Possessed By Paul James is one Mr. Konrad Wert, currently living in Texas but hailing from my home state of Florida. His past two albums, Possessed By Paul James and Cold and Blind, coupled with his live shows have garnered him a cult following as rabid as any, and one I am proud to call myself a part of. That said, the albums have also fallen into the “love ‘em or hate ‘em” category. It’s an issue I can relate to because for the longest time I loved Cold and Blind but found Possessed By Paul James utterly unlistenable. That was, until I managed to catch him live 2 times at the Deep Blues Festival 3 years ago.

Konrad is best understood if you’ve seen him live, that’s an undeniable fact, but it’s become less of a requirement with each album, and now with Feed The Family I think he’s managed to make an album accessible enough that the live show isn’t a requirement for those with a slightly more confined musical palate. Feed the Family captures everything that makes Possessed By Paul James great without spending too much time in that challenging area that requires knowing him live to be able to truly “get it”

So, what does that get you? For long time fans, the stomps, vocal quakes and yelps are still present. For the potential newly indoctrinated (slash Konard live virgins), said stomps, vocal quakes and yelps are mixed more into the background, with Konrad’s picking and passion out front for display. The results are a surprisingly restrained sound that manages to capture the immediate and passionate nature of Konrad’s music. I think with all that said, it’s clear that this is seriously some Essential Listening. If you’ve heard PBPJ before and didn’t like it, listen again ‘cause this is easily the best album he’s recorded to date, as well as a done deal for a slot on the 9B Top 10 of the 2k10.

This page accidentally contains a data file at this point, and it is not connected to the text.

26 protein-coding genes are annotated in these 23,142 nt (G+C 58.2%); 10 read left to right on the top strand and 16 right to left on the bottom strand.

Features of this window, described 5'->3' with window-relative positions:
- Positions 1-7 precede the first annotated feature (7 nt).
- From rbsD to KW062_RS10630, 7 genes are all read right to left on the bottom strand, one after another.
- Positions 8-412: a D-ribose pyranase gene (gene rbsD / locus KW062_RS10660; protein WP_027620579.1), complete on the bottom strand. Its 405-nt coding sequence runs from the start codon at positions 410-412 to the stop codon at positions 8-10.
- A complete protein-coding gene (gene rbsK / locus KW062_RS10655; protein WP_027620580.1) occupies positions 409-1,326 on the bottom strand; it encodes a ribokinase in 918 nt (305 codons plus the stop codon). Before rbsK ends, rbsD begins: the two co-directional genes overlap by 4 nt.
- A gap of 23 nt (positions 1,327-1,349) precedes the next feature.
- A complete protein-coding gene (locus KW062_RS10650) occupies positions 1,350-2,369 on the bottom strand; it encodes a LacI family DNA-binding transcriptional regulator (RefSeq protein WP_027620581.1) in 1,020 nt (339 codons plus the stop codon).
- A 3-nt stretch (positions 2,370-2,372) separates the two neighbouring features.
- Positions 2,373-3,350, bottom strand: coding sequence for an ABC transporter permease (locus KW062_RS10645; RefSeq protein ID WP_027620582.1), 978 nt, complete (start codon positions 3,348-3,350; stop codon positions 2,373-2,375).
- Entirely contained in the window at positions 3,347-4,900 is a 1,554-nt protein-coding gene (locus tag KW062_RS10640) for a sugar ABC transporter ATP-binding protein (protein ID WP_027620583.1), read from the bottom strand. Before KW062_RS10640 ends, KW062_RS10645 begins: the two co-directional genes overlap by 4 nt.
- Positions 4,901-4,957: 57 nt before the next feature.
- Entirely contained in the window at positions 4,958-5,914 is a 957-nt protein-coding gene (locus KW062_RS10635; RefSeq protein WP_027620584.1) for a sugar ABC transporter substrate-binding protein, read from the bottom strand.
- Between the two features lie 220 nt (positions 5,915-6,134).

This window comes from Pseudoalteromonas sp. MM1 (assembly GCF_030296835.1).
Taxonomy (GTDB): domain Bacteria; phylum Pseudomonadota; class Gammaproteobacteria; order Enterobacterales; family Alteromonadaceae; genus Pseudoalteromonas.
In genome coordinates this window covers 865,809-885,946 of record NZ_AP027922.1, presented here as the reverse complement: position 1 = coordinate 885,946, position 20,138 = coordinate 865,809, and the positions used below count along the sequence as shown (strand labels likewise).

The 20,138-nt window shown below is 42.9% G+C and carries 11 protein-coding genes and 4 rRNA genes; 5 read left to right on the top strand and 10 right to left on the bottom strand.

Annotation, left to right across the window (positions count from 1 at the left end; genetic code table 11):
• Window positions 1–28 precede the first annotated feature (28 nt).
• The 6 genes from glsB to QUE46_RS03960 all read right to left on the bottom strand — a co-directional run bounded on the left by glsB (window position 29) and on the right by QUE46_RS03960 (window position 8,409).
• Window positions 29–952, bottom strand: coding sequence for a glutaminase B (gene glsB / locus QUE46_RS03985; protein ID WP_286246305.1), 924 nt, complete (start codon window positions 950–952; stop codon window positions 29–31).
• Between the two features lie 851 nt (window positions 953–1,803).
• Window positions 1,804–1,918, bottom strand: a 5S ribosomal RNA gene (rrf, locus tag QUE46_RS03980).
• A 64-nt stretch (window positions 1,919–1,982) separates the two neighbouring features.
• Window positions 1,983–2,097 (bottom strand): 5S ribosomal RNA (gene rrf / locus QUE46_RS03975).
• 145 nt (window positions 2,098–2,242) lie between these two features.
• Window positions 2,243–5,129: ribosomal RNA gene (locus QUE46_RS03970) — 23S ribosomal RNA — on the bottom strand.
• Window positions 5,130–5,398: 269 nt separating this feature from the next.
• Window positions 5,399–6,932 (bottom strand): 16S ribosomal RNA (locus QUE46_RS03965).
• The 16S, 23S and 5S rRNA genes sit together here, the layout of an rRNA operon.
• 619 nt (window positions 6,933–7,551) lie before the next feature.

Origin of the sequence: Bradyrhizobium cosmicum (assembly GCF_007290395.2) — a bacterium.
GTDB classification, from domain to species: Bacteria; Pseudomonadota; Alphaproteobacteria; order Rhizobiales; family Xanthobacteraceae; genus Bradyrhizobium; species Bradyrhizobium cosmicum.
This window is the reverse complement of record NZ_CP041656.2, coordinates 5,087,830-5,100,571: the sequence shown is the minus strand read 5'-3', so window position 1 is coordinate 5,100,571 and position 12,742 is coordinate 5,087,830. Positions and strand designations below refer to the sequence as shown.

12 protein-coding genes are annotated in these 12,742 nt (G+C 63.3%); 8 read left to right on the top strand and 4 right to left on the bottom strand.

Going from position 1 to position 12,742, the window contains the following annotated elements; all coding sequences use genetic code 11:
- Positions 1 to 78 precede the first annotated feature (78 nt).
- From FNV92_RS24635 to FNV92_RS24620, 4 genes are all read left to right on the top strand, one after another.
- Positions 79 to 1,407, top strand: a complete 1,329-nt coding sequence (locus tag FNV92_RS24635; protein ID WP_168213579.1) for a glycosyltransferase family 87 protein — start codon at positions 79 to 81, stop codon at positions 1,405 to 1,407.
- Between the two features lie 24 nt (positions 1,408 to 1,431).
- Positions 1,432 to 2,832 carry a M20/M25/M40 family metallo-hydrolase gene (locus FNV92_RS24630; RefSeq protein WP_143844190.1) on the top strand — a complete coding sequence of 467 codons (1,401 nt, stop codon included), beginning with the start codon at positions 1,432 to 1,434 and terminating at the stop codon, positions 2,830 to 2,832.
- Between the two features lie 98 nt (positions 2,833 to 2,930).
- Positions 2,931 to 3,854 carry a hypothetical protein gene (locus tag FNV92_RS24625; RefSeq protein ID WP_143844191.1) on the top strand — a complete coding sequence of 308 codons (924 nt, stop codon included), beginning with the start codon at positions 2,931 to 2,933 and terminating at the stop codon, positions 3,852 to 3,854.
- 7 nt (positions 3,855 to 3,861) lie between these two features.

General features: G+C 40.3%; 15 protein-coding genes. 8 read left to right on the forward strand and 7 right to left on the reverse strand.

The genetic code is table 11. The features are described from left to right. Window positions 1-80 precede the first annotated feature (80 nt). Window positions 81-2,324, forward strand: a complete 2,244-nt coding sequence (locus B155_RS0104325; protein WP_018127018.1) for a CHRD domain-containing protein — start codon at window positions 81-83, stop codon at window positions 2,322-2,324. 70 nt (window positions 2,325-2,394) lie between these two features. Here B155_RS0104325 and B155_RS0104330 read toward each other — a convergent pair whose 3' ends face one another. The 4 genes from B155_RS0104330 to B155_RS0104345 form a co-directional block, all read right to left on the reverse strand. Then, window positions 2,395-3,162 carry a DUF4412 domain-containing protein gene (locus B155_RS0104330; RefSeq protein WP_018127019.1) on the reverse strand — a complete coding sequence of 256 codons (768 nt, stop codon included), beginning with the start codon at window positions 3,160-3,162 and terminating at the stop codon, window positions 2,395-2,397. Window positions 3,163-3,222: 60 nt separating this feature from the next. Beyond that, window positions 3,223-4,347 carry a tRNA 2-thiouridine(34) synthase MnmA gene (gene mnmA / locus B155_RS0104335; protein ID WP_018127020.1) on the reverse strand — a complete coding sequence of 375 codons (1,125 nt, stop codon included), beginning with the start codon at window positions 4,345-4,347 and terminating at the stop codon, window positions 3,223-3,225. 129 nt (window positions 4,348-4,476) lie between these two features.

Possessed By Paul James – Feed The Family
Possessed By Paul James – We Welcome You Home
Possessed By Paul James – Color Of My Bloody Nose

Possessed By Paul James’ official site, Possessed By Paul James on myspace, Buy Feed The Family

Jun 242010
 


Red Clay River proudly comes out of Roanoke, Virgina and could very well be one of the most popular bands ever prior to releasing a full length album. My Red Clay River experience came at Deep Blues Festival ’09. My buddy from here in Florida had already tipped me off about them and made me promise to catch them live while I was there, and being a man of my word, I did. Afterward we went back, met the guys (and gal) and picked up their music. Nothing, neither of the two EP’s I picked up nor the live show I saw last summer, prepared me for what we’re getting from this album.